Tell us a little bit about your work outside of the South Side Community Arts Center. You mentioned “Concerned Black Image Makers,” what is that?
I also co founded and co-organize a small Black arts collective called Concerned Black Image Makers. And we do a lot of work with Black artists who are working in photo or working in filmmaking and cinema. Through the work I do with Concerned Black Image Makers, as well, because that project kind of started as a way to build community with other Black artists who maybe were asking similar questions. Or maybe they were also in search of community to kind of talk about issues or challenges, or even just things that they love about art-making and just being human, and seeing how those things show up in the work that we do.
It is a labor of love. Because it’s not easy… I think, when we initially started, we were really inspired to be honest by previous collectives from the Black Arts Movement, like AfriCOBRA, OBAC Writers Workshop, the Kamoinge Workshop that started in New York, and it seemed really utopic. But it’s not, it’s really challenging to work collaboratively with people. There’s different personalities. Some people have different value systems, not everyone communicates the same way. So it’s definitely been challenging and troubled, at times. But I also see that as a testament to just continuing to do that hard labor, because it’s not easy. Especially if you’re leading something or you’re organizing something in a leadership position, it’s very, very difficult. And so I say, for me, another reason it’s important is because I think it’s a testimony to continuing to work through those differences, while also having a common goal of wanting to convene and have fellowship.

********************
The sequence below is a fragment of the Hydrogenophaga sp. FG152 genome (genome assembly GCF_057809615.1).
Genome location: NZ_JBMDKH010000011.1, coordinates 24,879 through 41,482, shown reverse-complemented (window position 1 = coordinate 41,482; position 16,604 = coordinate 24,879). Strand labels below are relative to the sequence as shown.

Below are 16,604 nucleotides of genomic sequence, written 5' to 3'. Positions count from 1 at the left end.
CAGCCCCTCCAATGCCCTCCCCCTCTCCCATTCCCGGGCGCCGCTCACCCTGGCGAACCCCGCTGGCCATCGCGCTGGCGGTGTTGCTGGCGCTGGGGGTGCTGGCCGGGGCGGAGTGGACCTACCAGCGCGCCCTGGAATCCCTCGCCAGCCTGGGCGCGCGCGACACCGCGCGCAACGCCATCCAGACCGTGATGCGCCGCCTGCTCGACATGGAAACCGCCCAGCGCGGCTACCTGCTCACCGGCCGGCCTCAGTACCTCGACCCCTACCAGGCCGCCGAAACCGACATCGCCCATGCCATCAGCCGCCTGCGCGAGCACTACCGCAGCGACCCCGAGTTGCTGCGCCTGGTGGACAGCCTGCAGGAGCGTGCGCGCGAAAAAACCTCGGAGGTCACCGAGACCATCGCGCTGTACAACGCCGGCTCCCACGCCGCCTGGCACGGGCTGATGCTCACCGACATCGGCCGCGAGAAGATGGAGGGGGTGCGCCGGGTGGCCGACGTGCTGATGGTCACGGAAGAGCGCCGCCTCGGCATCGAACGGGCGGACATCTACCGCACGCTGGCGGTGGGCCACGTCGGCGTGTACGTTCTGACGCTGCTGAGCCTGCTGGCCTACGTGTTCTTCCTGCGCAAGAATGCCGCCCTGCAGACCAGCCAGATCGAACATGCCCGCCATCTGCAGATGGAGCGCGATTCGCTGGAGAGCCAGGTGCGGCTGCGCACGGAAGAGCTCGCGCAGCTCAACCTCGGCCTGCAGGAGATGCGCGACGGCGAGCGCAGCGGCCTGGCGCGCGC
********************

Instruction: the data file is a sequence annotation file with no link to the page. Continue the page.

How has Chicago influenced your art?
I feel like Chicago has sculpted me into a really hungry artist, and a more rigorous artist that works with intention. Chicago is one of those cities where it’s like, you really have to kind of prove yourself, in a way. And maybe not materially, but just really commit yourself to the work that you’re doing and commit yourself to building relationships. And not only being in community, but fostering community with other people. It’s also, it’s a tough city to navigate. I feel like it’s made me stronger. It’s made me a fighter. It’s really positioned me to not compromise myself as an artist or not forget where I come from, or why I’m doing this work. And I feel like that has kind of been a steadfast thing. It’s also made me feel more confident.
Since 2016, we have been profiling people who give their all to Chicago — enriching us socially and culturally by virtue of their artistry, social justice work and community-building. Take a listen. Read their words. Become inspired.
Photography and written introduction by Makenzie Creden
Interview and audio production by Ari Mejia
Transcription and editing for length and clarity by Morgan Ciocca